Perl 2003 date problem

For some reason, I can’t get Perl to return a valid date. The current year always comes out as 103 rather than 2003. Is this a known bug in Perl? Or an OS problem? Or am I doing something wrong?

(I have actually noticed something similar to this in some unix based apps at work, and I think we have a problem record open with the vendor)



($Second, $Minute, $Hour, $Day, $Month, $Year, $WeekDay, $DayOfYear, $IsDST)
= localtime(time);

print “$Year\n”;

exit (0);


Any help appreciated. Does someone have a elegant way to get the current UTC time in the ISO format (eg “2003-01-25 13:45:01”)? Are the servers system clocks set to GMT?

Thanks - Zilch.

Have a look into the Date::* class of modules availavle on CPAN. Date::Simple will do fine for what you’re trying to do:

To get your snippet to work add $Year += 1900;. Read up on the unix date and you’ll find out why this doesn’t return the current date, but rather the current date from a given period in time.

  • wil

Wil - thanks for the reply. Blindingly obvious when I re-RTFM. I can’t use Date:Simple as it turns out because it doesn’t support the time component. I ended up using ParseDate from Date::Manip qw(ParseDate)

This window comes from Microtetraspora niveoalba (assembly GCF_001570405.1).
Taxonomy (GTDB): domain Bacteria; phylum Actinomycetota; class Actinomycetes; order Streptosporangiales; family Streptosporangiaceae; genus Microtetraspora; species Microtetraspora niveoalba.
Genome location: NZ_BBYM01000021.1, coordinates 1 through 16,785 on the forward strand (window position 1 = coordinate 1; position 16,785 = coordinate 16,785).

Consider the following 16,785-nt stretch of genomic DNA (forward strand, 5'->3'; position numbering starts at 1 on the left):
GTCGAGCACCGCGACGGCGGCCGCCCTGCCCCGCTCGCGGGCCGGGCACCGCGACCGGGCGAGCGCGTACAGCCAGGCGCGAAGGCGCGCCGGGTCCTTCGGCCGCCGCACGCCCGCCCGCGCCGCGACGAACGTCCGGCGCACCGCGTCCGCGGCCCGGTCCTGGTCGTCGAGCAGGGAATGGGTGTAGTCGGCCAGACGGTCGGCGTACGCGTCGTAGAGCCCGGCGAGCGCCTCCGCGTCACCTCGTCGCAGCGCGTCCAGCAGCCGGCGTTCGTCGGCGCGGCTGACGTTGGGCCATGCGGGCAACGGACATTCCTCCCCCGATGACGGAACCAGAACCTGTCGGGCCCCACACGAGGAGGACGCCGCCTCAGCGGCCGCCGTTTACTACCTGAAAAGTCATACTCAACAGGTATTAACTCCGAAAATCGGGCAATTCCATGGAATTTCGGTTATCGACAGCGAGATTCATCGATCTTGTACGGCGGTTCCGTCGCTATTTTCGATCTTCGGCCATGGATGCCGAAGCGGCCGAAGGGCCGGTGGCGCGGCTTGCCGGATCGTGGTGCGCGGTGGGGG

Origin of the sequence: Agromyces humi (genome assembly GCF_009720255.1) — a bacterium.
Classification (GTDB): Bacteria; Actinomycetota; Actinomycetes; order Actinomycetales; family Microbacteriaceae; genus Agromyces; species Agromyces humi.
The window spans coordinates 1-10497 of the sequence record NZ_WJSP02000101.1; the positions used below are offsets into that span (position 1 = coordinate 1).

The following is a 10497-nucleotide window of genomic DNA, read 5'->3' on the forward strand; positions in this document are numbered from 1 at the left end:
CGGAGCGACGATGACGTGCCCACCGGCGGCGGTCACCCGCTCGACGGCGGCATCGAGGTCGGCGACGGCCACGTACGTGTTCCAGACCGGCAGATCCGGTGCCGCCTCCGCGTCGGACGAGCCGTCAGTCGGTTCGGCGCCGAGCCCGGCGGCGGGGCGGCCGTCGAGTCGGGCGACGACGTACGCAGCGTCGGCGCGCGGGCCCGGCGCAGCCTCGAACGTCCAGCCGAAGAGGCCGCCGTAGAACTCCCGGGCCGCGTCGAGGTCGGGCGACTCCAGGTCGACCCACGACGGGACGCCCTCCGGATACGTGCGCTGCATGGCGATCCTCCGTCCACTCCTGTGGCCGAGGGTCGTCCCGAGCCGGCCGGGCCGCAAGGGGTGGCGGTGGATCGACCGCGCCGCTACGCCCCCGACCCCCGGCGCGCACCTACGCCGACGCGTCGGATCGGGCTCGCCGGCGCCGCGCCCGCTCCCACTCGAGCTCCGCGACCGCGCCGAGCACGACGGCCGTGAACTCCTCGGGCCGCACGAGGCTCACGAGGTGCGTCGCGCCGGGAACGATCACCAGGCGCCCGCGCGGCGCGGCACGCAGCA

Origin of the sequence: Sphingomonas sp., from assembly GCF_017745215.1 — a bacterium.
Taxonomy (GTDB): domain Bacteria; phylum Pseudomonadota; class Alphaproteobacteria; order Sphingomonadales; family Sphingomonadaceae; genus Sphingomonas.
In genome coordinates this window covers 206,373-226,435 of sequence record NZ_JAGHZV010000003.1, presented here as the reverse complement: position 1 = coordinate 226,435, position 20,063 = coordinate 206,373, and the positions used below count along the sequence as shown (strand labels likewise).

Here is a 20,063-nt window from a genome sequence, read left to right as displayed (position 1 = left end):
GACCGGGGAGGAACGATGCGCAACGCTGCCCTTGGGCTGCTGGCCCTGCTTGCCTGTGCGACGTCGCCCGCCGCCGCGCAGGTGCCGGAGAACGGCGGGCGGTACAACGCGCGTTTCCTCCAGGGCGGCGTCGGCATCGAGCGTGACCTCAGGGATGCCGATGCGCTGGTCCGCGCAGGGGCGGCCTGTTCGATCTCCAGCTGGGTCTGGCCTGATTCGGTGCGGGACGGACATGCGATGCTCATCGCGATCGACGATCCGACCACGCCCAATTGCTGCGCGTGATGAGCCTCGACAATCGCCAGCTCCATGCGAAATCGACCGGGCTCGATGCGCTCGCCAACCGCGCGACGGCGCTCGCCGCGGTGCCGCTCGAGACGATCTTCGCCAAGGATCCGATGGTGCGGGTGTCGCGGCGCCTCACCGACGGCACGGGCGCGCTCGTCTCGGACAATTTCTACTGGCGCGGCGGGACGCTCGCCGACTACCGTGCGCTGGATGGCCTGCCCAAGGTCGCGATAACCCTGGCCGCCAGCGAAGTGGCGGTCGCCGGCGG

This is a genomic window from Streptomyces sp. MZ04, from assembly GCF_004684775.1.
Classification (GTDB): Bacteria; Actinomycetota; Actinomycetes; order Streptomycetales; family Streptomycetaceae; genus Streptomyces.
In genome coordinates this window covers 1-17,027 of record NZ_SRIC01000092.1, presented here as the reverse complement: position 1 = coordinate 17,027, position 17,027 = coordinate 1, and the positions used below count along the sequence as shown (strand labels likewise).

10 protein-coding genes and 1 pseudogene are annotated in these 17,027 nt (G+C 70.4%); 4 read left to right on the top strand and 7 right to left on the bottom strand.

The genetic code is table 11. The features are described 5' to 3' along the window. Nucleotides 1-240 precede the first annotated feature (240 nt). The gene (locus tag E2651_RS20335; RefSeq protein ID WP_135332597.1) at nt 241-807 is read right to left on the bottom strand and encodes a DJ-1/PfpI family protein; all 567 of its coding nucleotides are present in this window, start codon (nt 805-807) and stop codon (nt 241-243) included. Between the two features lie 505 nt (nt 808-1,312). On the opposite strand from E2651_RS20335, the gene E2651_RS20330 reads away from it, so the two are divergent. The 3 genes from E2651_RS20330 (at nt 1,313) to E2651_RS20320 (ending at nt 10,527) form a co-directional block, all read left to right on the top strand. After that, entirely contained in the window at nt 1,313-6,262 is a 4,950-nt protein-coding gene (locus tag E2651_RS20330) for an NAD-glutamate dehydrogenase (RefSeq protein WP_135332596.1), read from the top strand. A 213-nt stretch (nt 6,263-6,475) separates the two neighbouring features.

Having a $date variable with a three digit code for the current yeah seems rather odd, but then a lot of unix things do to me I guess.

Thanks for your help.


Most POSIX puters keep track of time by measuring the seconds, not including leapseconds, since the Epoch.

Since the Epoch occurred at midnight, December 31, 1969, it was generally easier for 20th-century programmers if dates were expressed as an offset from 1900, rather than 1970.

This isn’t universal, of course. MS-DOS expressed years as an offset from 1970.

Hang onto your hat, because it’s all going to need changed in a few years, anyway. The variable used to hold the number of seconds is going to run out of bits very soon now (in the 2030s?) and we’re going to have a new Y2Kish problem.

I expect that within a decade, there will be new POSIX date functions that are based on 4-year dates, so that with any luck, we’ll have discarded any old software well in advance, but there’s probably still going to be 1960s-era COBOL code around… (That, of course, predates POSIX, but the Y2K patches wouldn’t…)